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Lelo Prado
Position: Head Coach
Alma Mater: Tampa
Graduating Year: 1985
Experience: 8 Years
Phone: (813)974-2504
Email: leloprado@usf.edu
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Prado Videos
Lelo Prado Bio
Page 1 2
Courtesy: USF
Release: 02/21/2012

 

Lelo Prado took over as the Bulls' head baseball coach in June of 2006.  A native of Cuba, Prado  who grew up in Tampa before embarking on an ultra-successful college coaching career that includes back-to-back NCAA Division II National

Prado's Career Break Down
USF 2007- P (7 years)
Head Coach, 224-183
Six BIG EAST tournament appearances
Five 30-win seasons
Louisville - 1995-2006 (11 years)
Head Coach, 320-301-1
One NCAA appearance
11 C-USA tournament appearances
Seven 30-win seasons
University of Tampa - 1989-1995 (7 years)
Head Coach, 278-124-1
1993 NCAA D-II National Championship
1992 NCAA D-II National Championship
Three D-II World Series appearances
University of Tampa - 1986-88 (2 years)
Assistant Coach
Hillsborough CC - Assistant Coach
1985 (1 year)
NCAA Postseason Appearances
Tampa (D-II): Seven(1989-1995)
Louisville: One (2002)

Championships in his hometown, r became the fifth head coach in the USF baseball program's history.

Now in his eighth (2013-14) season at the helm of the USF Baseball program and armed with a new stadium, the Bulls' are primed to become the championship-caliber team that Prado envisioned when he returned home.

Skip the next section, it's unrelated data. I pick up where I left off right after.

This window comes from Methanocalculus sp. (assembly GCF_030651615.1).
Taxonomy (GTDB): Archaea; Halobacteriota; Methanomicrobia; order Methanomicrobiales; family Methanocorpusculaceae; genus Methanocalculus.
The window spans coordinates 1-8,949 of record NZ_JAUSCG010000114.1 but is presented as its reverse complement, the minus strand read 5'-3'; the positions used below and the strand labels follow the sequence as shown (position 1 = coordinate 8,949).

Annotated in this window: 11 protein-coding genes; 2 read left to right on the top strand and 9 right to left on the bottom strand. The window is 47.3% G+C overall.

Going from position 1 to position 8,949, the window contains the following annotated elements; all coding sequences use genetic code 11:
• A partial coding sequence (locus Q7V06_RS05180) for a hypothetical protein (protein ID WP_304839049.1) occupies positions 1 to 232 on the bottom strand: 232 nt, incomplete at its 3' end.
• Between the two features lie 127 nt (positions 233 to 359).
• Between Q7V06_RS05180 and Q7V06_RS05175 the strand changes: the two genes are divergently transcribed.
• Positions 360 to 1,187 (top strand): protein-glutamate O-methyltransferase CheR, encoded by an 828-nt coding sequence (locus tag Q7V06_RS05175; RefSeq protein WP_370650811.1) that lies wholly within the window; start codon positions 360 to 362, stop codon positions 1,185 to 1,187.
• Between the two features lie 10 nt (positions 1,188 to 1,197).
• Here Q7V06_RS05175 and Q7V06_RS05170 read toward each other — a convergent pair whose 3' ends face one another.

In his seven seasons, Prado, who has worn the No. 1 on his back at all three of his coaching stops, has laid the ground work of an American title contending team that came up just a hair short in 2009, 2011, 2012 and 2013 and has produced five BIG EAST Championship appearances.

He has led USF to 224 wins in his first seven years in Tampa, posting five 30-win seasons. With 822 career wins, Prado ranks in the top 50 among active coaches in wins.

After his fifth 30-win season in green and gold, he led USF to new heights in 2013 when the Bulls were ranked as high as no. 20 in national polls. Adding his second Big East Rookie of the Year in Jimmy Herget as well as five named to All-Big East teams.  In 2012, the Bulls fell just shorts of a BIG EAST tournament title and NCAA bid.

In 2009, Prado had the Bulls on the doorstep of claiming their first BIG EAST regular season Championship but came up a half game short. Prado becomes a first-time winner of the BIG EAST Coach of the Year award in 2009 after leading USF to a 34-25 overall record and an 18-9 mark in the BIG EAST, improving by four places from last year's sixth-place finish. It marks the fifth conference coach of the year honor for Prado, who was the 2002 Conference USA Coach of the Year while serving as head coach at Louisville and was the Sunshine State Conference Coach of the Year three times while head coach at Division II Tampa.